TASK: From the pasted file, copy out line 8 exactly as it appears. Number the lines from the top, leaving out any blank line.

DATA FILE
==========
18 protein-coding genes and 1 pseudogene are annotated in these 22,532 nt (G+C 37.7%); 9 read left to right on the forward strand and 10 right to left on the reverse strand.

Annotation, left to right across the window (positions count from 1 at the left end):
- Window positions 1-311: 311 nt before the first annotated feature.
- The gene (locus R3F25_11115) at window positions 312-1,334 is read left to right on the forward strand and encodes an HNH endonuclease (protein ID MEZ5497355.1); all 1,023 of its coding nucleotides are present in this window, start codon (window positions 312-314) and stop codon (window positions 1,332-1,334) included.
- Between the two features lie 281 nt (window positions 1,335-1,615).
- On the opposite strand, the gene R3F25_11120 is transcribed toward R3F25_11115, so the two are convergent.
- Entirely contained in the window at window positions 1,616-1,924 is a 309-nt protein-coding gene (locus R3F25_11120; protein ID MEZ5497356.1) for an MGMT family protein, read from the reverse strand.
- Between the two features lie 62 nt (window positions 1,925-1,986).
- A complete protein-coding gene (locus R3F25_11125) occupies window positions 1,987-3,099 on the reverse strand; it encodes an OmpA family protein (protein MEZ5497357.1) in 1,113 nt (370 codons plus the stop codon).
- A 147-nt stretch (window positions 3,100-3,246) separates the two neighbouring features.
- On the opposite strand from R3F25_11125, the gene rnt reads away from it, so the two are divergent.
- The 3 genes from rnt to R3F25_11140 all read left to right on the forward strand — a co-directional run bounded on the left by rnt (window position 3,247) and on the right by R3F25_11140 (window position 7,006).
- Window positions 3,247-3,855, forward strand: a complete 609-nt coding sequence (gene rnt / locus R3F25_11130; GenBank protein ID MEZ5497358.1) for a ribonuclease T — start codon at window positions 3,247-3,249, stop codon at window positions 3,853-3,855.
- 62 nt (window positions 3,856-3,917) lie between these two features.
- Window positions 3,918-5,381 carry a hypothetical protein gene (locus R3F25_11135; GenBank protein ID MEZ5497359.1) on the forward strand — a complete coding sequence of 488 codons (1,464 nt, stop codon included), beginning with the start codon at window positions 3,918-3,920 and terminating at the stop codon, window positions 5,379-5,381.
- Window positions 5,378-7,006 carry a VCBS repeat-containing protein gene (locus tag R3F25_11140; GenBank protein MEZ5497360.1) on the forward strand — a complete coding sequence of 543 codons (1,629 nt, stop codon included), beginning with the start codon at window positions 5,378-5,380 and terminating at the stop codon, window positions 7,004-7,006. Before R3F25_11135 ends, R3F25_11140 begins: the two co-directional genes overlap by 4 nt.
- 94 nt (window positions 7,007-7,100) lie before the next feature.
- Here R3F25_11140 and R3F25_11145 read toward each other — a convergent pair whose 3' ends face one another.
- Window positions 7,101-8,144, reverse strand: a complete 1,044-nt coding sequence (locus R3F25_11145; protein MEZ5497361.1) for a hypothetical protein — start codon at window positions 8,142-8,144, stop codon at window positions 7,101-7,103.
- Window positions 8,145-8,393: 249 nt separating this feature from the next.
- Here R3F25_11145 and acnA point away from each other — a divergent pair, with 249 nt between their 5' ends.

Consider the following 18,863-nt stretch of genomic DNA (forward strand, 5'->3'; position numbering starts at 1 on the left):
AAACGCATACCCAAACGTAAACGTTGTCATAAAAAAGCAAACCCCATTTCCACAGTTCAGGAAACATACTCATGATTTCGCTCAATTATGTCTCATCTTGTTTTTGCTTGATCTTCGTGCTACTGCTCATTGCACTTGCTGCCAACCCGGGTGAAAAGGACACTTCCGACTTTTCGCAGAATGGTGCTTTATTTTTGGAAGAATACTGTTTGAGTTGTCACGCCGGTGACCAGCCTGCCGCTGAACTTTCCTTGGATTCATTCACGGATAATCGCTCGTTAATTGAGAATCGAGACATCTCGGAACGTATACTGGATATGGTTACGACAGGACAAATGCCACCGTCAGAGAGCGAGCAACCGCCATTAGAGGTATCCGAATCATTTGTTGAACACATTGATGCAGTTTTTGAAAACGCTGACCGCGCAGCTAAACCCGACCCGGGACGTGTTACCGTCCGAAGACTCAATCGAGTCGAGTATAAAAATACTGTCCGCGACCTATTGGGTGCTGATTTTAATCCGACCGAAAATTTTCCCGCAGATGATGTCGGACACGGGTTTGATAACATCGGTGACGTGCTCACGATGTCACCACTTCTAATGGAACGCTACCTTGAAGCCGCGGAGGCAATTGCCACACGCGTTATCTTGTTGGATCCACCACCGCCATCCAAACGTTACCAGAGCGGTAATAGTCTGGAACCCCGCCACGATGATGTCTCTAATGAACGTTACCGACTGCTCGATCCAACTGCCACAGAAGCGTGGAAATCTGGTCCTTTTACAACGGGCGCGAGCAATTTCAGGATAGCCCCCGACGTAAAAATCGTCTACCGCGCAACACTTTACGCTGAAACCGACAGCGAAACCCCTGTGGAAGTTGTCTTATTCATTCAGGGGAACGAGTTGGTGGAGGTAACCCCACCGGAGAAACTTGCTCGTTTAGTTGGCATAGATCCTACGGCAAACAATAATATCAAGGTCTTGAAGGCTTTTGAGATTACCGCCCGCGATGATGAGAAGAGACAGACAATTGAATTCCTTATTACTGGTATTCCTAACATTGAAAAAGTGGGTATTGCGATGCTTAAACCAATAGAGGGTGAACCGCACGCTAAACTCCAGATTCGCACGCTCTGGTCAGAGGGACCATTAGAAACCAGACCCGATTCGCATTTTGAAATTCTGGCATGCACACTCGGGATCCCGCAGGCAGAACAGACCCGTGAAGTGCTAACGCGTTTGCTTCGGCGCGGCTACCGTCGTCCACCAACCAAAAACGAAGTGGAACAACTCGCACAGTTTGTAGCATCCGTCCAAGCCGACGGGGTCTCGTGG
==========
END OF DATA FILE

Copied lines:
- Between the two features lie 62 nt (window positions 1,925-1,986).